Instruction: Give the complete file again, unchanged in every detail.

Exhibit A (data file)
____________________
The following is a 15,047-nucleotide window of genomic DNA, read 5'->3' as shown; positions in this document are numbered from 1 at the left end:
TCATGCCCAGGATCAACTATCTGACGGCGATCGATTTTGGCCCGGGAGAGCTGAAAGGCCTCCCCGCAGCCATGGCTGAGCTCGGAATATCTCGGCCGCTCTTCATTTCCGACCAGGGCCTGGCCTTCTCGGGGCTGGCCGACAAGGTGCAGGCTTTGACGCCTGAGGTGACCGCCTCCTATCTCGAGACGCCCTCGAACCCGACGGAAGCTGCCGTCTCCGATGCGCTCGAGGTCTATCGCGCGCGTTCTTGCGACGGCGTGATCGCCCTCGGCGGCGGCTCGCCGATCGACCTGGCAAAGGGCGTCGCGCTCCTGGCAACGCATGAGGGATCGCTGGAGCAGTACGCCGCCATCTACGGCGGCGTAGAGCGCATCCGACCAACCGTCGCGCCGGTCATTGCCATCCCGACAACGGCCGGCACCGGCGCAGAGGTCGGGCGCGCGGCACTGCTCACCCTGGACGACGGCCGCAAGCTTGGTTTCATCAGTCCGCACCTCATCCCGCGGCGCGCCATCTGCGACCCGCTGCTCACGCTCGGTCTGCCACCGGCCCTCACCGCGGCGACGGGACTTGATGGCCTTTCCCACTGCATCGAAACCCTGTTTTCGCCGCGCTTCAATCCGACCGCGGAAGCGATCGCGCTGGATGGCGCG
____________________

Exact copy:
The following is a 15,047-nucleotide window of genomic DNA, read 5'->3' as shown; positions in this document are numbered from 1 at the left end:
TCATGCCCAGGATCAACTATCTGACGGCGATCGATTTTGGCCCGGGAGAGCTGAAAGGCCTCCCCGCAGCCATGGCTGAGCTCGGAATATCTCGGCCGCTCTTCATTTCCGACCAGGGCCTGGCCTTCTCGGGGCTGGCCGACAAGGTGCAGGCTTTGACGCCTGAGGTGACCGCCTCCTATCTCGAGACGCCCTCGAACCCGACGGAAGCTGCCGTCTCCGATGCGCTCGAGGTCTATCGCGCGCGTTCTTGCGACGGCGTGATCGCCCTCGGCGGCGGCTCGCCGATCGACCTGGCAAAGGGCGTCGCGCTCCTGGCAACGCATGAGGGATCGCTGGAGCAGTACGCCGCCATCTACGGCGGCGTAGAGCGCATCCGACCAACCGTCGCGCCGGTCATTGCCATCCCGACAACGGCCGGCACCGGCGCAGAGGTCGGGCGCGCGGCACTGCTCACCCTGGACGACGGCCGCAAGCTTGGTTTCATCAGTCCGCACCTCATCCCGCGGCGCGCCATCTGCGACCCGCTGCTCACGCTCGGTCTGCCACCGGCCCTCACCGCGGCGACGGGACTTGATGGCCTTTCCCACTGCATCGAAACCCTGTTTTCGCCGCGCTTCAATCCGACCGCGGAAGCGATCGCGCTGGATGGCGCG